Businessman Tomas Perez moved his family from Chicago to the Twin Cities a decade ago on the promise of good jobs and schools, but he says they’ve never felt completely at home. He and his wife, Elizabeth, wonder now if they should move for the sake of their 14-year-old twin sons.

If they leave, the Perez family would join a growing exodus by people of color who have found that the chill in Minnesota applies as much to social interactions as it does to weather.

Sixty percent of the Twin Cities professionals of color who took part in recent focus groups said they plan to leave the state in the next three to five years, according to Greater MSP, a regional nonprofit focused on jobs and economic development.

In a surprising twist, even those born and raised in Minnesota expressed a desire to leave.

“The Twin Cities is a cliquey region. If you were not born here or married into a family from this place, it’s very hard to break into small circles,” said Perez, a naturalized American citizen born in Venezuela who is part of a team working on Greater MSP’s project. “It’s not just perception. It’s a reality.”

Greater MSP is surveying professionals of color to figure out why. The Bush Foundation and the St. Paul Area Chamber of Commerce are helping with the project. The goal is to lay bare the personal and professional reasons that appear to be driving many people of color to consider moving away so that policymakers, business leaders and nonprofits can do something about the issue. Business leaders say the region’s bottom line depends on it.

University of Minnesota Prof. Myles Shaver has found the Twin Cities ranks first in overall professional talent retention among the 25 largest U.S. metro areas. But that same analysis of U.S. Census data concludes that the region ranks 14th for retention of professionals of color.

“That won’t cut it. You can’t have that number and feel good about our business community,” said Matt Kramer, president of the St. Paul Area Chamber of Commerce. “You recruit them. You train them. They are part of the team and they move. It’s a huge financial loss for the company. It’s a community loss for Minnesota.”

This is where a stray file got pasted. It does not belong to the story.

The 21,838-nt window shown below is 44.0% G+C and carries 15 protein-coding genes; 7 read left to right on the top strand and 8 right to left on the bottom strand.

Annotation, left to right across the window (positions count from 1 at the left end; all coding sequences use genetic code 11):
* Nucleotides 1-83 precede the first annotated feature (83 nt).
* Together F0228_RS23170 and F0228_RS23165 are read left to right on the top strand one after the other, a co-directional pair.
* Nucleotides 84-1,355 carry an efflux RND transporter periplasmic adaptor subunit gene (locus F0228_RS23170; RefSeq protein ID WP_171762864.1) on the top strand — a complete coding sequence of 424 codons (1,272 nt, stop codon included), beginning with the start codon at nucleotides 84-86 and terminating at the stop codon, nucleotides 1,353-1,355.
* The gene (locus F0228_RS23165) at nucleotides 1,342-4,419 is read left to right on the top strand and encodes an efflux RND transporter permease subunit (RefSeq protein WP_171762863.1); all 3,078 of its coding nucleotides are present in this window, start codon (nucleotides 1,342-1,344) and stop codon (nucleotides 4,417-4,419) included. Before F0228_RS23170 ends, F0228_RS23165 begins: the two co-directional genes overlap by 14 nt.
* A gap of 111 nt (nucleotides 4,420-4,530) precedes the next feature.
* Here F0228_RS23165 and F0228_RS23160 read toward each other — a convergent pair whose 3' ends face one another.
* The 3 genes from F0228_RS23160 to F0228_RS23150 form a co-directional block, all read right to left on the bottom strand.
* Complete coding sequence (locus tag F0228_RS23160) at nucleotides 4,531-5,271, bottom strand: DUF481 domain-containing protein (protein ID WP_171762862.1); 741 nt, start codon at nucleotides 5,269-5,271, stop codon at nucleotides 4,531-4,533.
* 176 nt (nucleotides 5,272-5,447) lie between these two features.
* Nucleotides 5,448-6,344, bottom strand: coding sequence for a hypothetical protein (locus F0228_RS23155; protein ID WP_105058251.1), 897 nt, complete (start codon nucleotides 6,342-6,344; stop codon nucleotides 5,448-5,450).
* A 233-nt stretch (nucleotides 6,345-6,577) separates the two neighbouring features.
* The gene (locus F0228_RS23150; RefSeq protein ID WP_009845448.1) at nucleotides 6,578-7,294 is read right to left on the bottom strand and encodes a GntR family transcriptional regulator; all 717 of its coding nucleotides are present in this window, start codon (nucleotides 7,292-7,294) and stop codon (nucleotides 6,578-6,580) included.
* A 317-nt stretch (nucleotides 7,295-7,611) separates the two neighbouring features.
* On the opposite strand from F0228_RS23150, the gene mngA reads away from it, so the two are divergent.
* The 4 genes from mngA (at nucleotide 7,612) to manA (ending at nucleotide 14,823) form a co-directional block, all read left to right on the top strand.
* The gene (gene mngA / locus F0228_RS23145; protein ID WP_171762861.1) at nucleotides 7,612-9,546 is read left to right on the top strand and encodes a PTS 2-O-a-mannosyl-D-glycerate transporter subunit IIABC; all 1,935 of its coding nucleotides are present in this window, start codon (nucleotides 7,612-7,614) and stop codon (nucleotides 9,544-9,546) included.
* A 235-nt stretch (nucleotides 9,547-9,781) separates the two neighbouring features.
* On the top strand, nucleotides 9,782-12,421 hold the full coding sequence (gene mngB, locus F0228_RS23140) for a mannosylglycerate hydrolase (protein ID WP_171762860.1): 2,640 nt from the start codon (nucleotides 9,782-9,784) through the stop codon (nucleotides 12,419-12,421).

While Shaver’s analysis suggests that professionals of color with school-aged children are less likely to leave Minnesota than their childless peers, luring and retaining more black, Asian and Hispanic professionals could play a critical role in reducing the state’s stark income disparities.

Minnesota’s black median household income has hovered around $30,000 for several years, less than half of the $66,979 reported by white households. Hispanic families fare slightly better at $43,380. Asian households outpace whites at $72,344.

“I really think local companies understand we’re approaching a crisis situation in being able to retain the talent we need to grow and to be competitive,” said Duchesne Drew, Bush Foundation community network vice president. “We have been losing people at a higher rate than is healthy. If we don’t do something, that churn will kill us. We won’t be able to fill critical jobs.”

In May, six focus groups composed of 65 professionals of color provided some preliminary feedback and helped to shape the survey. The goal is to recruit 500 to 1,000 respondents to an online survey and present the findings this fall. Respondents determine whether they qualify as professionals of color. While the participants won’t be chosen at random, organizers believe it will provide valuable insights. It was developed and will be analyzed by Janine Sanders, an associate professor at the University of St. Thomas.

There aren’t much data now on migration of Twin Cities professionals by race. Neither the state Demographer’s Office nor the Metropolitan Council, which is the state’s affiliate to the U.S. Census, tracks it.

An online survey, which takes about 15 minutes to complete, asks respondents about feelings of discrimination, relationships with co-workers inside and outside of the office, the availability of restaurants, markets, hair salons and the dating scene for professionals of color.

The findings from the initial focus groups, which were balanced across race, ethnicity, gender, age, occupation and other factors, hint at some of the reasons why people leave.